To actually get things done in the real world, jQuery is a fairly inescapable standard- at some point, you'll have to port or wrap a library that relies on it, because it's ubiquitous. To say that it's not fundamental in 2015 is pretty bold.
Libraries can use jQuery all they want internally without a developer needing to 'know jQuery'. Of course, most libraries, at least the ones where the authors actually want people to use their stuff, don't use jQuery or at minimum don't pull in full jQuery, because jQuery is both large and largely unnecessary. Angular uses jQuery's API for DOM interactions, but by default it uses a stripped down version due to jQuery's weight.
In 2008, jQuery was fairly fundamental. In 2015, the world doesn't really need it anymore.
As for the two-bit web devs- well, the people going through boot camps and writing shit code aren't getting the jobs that are worthwhile.
That's because the boot camps focus on teaching things like jQuery and CSS (probably in a 'use bootstrap for all of your CSS' manner, too), instead of teaching a good computer science foundation. You've just pointed out the exact reason why CS programs should not be teaching jQuery and CSS...The last thing we need is for computer science programs to be MORE like those bootcamps.
I'd rather hire someone who understands that the DOM and CSSOM are trees, and the implications that has on manipulating and rendering in the browser who hasn't ever touched jQuery than someone who doesn't really understand trees but can barf out tons of jQuery spaghetti.
Major companies are moving to web frontends for their applications. I got a ton of action (and a job) from this search here: http://www.indeed.com/jobs?q=angularjs+$140,000&l=New+York , and have more consulting opportunities than I know what to do with. You can't be professionally-useful with something like AngularJS without having a good understanding of jQuery.
So do a lot of people. There's a bottomless pit of opportunities cleaning up the messes people who don't understand what's going on under the hood can create in entirely client-side single page web applications built with a framework like Angular that runs a synchronous digest loop with ditry-checking based two way data-binding. If someone is going to be writing a large scale AngularJS application, whether or not they know how to use jQuery is the least of my concerns.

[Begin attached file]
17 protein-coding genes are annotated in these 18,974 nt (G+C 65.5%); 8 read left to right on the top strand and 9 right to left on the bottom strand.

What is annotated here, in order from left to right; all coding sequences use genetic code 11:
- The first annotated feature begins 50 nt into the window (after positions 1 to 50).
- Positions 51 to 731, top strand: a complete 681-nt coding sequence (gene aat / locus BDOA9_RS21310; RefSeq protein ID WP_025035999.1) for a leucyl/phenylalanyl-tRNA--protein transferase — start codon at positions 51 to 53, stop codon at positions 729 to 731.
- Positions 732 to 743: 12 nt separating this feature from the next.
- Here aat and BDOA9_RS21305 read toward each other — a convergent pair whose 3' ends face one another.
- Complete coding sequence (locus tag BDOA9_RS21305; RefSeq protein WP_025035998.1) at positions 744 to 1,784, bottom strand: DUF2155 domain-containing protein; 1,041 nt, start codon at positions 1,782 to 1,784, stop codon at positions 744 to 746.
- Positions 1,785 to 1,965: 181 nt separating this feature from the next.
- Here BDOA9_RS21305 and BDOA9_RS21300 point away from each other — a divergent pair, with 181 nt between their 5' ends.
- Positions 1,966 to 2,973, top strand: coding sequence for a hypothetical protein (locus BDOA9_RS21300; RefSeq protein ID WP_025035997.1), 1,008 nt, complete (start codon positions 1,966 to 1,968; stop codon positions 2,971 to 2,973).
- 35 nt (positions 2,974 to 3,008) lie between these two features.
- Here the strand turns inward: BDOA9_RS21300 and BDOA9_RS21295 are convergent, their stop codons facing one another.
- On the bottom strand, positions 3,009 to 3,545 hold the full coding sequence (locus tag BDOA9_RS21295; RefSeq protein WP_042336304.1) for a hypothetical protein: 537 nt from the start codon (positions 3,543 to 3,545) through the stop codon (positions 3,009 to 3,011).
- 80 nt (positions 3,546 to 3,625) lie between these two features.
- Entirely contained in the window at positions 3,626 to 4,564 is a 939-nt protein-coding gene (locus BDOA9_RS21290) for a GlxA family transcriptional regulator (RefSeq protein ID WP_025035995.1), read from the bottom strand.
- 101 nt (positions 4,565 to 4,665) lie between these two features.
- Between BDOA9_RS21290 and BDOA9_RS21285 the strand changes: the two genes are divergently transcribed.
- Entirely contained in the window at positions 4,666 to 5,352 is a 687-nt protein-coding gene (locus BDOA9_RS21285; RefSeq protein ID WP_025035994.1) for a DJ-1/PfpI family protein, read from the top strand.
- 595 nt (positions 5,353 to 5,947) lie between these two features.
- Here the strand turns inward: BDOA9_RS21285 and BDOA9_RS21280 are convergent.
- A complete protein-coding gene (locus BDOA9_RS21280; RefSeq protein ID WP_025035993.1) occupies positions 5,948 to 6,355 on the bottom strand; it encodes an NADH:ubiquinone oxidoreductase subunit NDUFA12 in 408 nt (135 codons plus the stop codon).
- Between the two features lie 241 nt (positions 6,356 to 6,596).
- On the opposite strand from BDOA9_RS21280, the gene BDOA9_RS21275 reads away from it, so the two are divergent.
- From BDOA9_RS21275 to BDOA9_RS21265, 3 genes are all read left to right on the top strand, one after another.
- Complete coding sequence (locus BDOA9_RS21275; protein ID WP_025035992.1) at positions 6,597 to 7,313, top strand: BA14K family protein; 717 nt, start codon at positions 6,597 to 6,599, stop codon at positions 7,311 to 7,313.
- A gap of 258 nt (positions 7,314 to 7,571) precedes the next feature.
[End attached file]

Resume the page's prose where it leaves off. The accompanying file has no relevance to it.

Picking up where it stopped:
Anybody who's been around web development through the shift to client-side frameworks knows the kind of trouble people got into with Backbone and Angular because they weren't paying attention to what was really going on when they were using features of those frameworks. They're great, powerful frameworks, but only if you have a good understanding of their inner mechanics and what's going on under the hood. People who skipped out on learning about algorithms and compilers in pursuit of learning jQuery and CSS are not going to have an easy time learning how their platforms actually work, and that spells trouble with a capital T.
but I'd probably have run screaming from development in general if I had been forced to sit through a class on algorithms or compilers rather than coasting through business and psych classes.
Which is probably a problem of delivery rather than potential for practical application. Too much of the post-secondary education world doesn't do a good job of encouraging students to learn. Algorithms, compilers, and computer architecture are probably the three classes that will set you apart as a web application developer, yet these are the things often cited by so-called web developers as 'useless' or 'impractical'. It really is a sad state of affairs, because these are the tools of true engineering.